Inside the engine room of the “World’s Largest Ship”

Photos from the engine room of the Maersk Mc-Kinney Møller.

The Maersk Line has ordered 20 of these Triple E class beasts which have 18,000 TEU capacity and will be too big for the new Panamax locks, but is inside the Suezmax requirements.

Episode 7: “Photos from the engine room (in Port of Ningbo, China)”

Dear all,

Hereby another update from the Mærsk Mc-Kinney Møller.

We arrived in Ningbo on 20 July at 0900hrs in the morning.

Since we had a major event the day before in Shanghai, a smaller event was planned for Ningbo. The vessel received guests on the bridge at 1630hrs, mainly from Ningbo port.

After the speeches and exchange of gifts a vessel tour was conducted. Dinner was arranged in a very nice nearby restaurant. We left Ningbo early sunday morning bound for Yantian. Our ETA for Yantian is 24 July at 0800hrs in the morning.

The crew and I are very much looking forward to a few days at sea, after a very hectic program in Korea and the northern ports of China.

As requested by some of the readers of the blog I have attached photos from the engine room. And – not least – 2nd officer Yaroslav made a panorama photo of the bridge at night time.

Hope you enjoy it.

Panama intercepts illegal North Korea arms shipment to Cuba

Hidden behind sacks of sugar. Ye gods! Straight out of a B-movie.

Panama Seizes North Korea-Flagged Ship for Weapons

The Panamanian authorities have seized a North Korean-flagged ship traveling from Cuba through the Panama Canal that was carrying “undeclared military cargo,” and Panama’s president said late Monday that the cargo was presumably “sophisticated missile equipment.”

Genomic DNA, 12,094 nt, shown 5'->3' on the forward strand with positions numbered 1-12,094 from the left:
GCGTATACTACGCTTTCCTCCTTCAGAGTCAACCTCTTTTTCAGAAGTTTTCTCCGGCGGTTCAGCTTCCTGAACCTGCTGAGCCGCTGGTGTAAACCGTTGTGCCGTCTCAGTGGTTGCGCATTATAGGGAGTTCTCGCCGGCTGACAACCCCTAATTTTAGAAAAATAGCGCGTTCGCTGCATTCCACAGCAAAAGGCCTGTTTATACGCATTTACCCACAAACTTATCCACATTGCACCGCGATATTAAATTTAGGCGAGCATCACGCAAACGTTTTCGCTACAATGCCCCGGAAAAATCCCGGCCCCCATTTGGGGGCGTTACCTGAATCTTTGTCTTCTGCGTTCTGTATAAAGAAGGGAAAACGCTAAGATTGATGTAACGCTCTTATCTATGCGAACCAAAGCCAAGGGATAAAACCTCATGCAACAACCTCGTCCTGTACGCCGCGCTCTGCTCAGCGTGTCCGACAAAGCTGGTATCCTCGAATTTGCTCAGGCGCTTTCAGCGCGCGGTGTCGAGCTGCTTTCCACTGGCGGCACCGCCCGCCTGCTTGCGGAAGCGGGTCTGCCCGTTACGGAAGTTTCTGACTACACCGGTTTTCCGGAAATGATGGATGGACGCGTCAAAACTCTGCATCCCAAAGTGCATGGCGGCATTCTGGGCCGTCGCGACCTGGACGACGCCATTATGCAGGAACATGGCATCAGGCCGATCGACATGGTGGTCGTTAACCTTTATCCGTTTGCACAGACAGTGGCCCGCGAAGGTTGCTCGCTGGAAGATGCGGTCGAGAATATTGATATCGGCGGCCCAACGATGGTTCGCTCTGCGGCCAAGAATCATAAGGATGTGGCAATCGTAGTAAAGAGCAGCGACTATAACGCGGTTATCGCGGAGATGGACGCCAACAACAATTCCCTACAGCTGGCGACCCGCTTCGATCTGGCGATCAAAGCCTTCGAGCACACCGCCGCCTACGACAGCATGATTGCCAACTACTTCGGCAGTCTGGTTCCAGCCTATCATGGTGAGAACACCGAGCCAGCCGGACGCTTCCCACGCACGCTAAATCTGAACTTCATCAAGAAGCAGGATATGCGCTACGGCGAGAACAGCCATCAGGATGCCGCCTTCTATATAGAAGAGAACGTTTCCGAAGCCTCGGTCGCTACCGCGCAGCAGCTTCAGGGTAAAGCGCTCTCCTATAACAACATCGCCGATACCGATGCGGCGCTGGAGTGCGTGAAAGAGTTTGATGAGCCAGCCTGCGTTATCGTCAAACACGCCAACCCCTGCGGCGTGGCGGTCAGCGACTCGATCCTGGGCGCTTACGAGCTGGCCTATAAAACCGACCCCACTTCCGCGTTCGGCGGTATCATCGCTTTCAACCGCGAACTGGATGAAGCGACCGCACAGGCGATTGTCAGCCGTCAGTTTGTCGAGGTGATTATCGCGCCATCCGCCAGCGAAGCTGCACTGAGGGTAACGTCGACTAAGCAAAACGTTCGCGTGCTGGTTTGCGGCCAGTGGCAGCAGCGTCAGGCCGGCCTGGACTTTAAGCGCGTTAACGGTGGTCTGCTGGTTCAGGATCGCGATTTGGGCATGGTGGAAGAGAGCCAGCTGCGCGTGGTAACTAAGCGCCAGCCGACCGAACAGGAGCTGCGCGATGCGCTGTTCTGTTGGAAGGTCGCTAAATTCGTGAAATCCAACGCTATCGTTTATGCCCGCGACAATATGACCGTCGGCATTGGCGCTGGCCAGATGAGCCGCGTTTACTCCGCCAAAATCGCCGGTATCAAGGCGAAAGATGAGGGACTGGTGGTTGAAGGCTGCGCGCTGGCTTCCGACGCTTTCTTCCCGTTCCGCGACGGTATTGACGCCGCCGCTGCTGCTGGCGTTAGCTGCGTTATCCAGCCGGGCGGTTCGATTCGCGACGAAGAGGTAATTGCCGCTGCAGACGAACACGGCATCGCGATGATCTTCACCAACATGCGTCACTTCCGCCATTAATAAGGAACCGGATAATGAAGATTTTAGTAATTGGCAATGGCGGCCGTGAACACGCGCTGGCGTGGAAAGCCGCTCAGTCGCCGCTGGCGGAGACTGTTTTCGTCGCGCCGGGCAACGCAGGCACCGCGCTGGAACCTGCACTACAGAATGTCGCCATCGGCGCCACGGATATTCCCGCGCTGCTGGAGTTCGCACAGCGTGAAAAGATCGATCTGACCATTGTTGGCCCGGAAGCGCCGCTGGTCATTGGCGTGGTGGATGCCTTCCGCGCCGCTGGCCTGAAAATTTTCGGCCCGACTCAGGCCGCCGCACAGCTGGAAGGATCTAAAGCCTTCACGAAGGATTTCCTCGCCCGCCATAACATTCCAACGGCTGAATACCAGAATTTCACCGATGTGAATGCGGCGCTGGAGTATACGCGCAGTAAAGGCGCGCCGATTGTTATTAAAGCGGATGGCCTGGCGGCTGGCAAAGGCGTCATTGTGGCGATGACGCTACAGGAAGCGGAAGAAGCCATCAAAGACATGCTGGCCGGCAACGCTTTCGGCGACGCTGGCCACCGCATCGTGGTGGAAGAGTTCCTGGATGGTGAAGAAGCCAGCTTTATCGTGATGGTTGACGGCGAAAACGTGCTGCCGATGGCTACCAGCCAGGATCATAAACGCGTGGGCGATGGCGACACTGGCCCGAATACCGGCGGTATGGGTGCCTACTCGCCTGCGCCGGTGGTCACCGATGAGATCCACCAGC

The president, Ricardo Martinelli said in a radio interview that the illegal cargo was found in two containers hidden behind a large shipment of sugar. In a Twitter posting he included a photo of what looked like a green tubular object in a container.

The United Nations has imposed broad sanctions on North Korea that seek to curtail its ability to export and import weaponry, particularly missile components and technology. Earlier this month, the United States blacklisted a general in Myanmar, Thein Htay, for buying military goods from North Korea.

American officials say that North Korea’s arms trade has helped finance the country’s nuclear and missile ambitions. In February, North Korea carried out its third nuclear test, a detonation that led to a tightened round of sanctions imposed by the United Nations and supported by North Korea’s longtime ally and benefactor, China.

In his remarks on Radio Panama, Mr. Martinelli said the ship was headed to North Korea and that the captain tried to commit suicide during the episode.

The president said the ship would undergo a thorough inspection to look for weapons being transported illegally through the Panama Canal. The 35 North Koreans on board were being detained after they resisted efforts to take the ship to the Caribbean port of Manzanillo.

“We’re going to keep unloading the ship and figure out exactly what was inside,” he said. “You cannot go around shipping undeclared weapons of war through the Panama Canal.”

Mr. Martinelli’s remarks about the cargo possibly containing missile components have not been independently verified.

The seizure comes as Panama and South Korea, the North’s sworn enemy, have been strengthening ties and exploring a possible free trade agreement.